Other customers have lines they avoid crossing. One plays Warhammer 40K, but avoids chaos, associating it with the Christian underworld. Another is a serial role-player, playing every role-playing game we sell, but carefully tip toeing around Dungeons & Dragons. He's heard too much about it and wants to avoid the entire controversy. Everyone has their own boundaries and engages at the level in which they're comfortable. Games open up your imagination to the entire realm of possibilities. Some possibilities we would rather limit.
Conflict is a necessary element of games, I believe. There are really only a couple types of games, when you distill them down: the race and the battle. Without conflict, games are boring and tedious, often downright educational! Again, conflict is fine for most, the best example of lightweight conflict being Euro board games. These games are almost always non-violent, with themes of exploration or racing to complete a task. I know several ministers who whole heartedly engage in Euro gaming as a wholesome, relatively conflict-free pastime. One of the photos in the store (until recently) was of a couple of nuns enjoying a good game of Ticket to Ride.
On the other hand, war games make no bones about their goals. Crush your opponent, engaging in clever strategy and tactics. You can argue that playing war games is an important lesson in conflict resolution and learning the limitations of war. It teaches critical thinking, often involves craft work, occasionally delves into history, and provides a social atmosphere for playing. It certainly has more positive elements to it than your average first person shooter video game. Yet, if you're a spiritual person, war gaming can be problematic as you regularly fill your head with violence and carnage.
I suppose it's about moderation and context, but it can be difficult to justify sometimes. Do you become desensitized or are you better able to grasp the horrors of war? I've had few conversation about Dungeons & Dragons and evil over the past five years, but I regularly have to explain my position on war games to anxious mothers. How many times is the word "war" shown on the walls of the store? Flames of War, Warhammer, Warmachine.... I fully accept the grayness of this area.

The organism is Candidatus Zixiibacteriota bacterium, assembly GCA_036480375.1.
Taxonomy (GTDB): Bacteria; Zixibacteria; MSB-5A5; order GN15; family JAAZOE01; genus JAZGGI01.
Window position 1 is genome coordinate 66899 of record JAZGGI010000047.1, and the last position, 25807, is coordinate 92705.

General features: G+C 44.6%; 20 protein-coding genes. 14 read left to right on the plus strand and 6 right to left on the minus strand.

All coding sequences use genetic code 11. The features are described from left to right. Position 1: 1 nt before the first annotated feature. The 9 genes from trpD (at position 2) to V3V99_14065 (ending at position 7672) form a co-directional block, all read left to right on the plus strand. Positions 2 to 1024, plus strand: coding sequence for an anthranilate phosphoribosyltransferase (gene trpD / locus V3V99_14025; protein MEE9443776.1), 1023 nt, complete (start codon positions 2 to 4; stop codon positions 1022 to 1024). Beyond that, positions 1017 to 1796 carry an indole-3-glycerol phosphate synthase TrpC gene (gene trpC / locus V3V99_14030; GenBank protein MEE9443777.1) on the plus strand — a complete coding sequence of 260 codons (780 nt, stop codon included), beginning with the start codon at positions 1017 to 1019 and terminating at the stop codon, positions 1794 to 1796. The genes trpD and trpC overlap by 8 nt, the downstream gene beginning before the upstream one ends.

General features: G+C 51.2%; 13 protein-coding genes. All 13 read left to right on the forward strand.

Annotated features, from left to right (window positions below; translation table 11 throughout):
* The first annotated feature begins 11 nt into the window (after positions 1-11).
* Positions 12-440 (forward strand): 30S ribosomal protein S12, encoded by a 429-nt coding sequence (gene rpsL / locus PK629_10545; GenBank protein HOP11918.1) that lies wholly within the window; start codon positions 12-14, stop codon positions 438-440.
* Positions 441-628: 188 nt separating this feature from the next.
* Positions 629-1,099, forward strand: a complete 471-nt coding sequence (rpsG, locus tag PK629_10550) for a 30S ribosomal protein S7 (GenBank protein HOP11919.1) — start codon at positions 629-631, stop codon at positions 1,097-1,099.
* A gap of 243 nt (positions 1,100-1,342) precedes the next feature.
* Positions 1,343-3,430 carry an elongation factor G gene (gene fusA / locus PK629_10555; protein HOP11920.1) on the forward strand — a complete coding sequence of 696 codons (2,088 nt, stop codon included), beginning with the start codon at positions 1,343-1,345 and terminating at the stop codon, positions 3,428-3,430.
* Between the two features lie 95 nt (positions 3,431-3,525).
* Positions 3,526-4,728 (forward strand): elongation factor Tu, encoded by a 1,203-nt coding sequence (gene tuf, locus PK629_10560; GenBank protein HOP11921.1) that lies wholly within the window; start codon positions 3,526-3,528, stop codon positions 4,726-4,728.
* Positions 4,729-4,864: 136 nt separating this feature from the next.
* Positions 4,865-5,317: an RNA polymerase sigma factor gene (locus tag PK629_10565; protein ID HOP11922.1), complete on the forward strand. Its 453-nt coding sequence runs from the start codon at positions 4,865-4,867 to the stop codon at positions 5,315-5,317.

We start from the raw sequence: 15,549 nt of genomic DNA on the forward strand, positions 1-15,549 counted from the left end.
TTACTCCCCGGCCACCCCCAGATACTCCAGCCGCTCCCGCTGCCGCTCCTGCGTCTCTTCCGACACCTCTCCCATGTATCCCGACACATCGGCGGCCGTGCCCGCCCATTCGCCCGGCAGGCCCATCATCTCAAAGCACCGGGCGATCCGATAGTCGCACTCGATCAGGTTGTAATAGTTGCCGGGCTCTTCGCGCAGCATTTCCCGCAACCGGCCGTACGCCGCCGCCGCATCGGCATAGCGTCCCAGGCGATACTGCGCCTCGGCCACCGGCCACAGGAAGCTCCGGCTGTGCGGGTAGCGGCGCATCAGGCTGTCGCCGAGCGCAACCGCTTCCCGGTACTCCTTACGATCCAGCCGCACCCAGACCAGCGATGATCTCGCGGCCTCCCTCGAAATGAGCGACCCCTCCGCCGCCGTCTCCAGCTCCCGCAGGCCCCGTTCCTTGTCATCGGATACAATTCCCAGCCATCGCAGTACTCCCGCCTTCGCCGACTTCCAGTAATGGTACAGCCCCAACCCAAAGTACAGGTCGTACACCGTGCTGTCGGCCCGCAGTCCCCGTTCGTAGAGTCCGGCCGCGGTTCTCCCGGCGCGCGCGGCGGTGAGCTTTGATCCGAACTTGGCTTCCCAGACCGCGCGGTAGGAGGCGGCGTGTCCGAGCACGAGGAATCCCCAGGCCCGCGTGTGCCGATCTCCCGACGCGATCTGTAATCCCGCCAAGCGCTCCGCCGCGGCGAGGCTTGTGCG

Collectible games bother me as a business model. This is where you buy blind packs of products in hopes of getting a random item of goodness. Someone will have to explain to me how this is not gambling and why most of these games are marketed to children. My problem with collectible games are not the games themselves, which are often fantastic, it's how they're sold. The result, I've found, is a lot of bad behavior surrounding these games. Theft is rampant and arguments and fighting a constant as card players, much like drug addicts, trade and negotiate to get the item they need so desperately. You might argue that it's the age of the players, but not the game. However, I think it's the acquisition model that's to blame. You don't see this with other games kids play.
I find the model dishonest and regularly think of ways to disengage. What if I were to only sell singles of all product and not sell packs? Would they buy the packs somewhere else or buy just what they wanted from the singles? What would my business model look like if I turned my back on all collectibles and focused on miniatures and role playing games? At this point, my business is too enmeshed with the collectible model to give it up cold turkey, but my disdain for collectibles is strong. This is the issue I feel most strongly about, but I generally don't see it discussed.
So there you have it, my three big issues superficially discussed in a blog post. Fee free to engage and expand.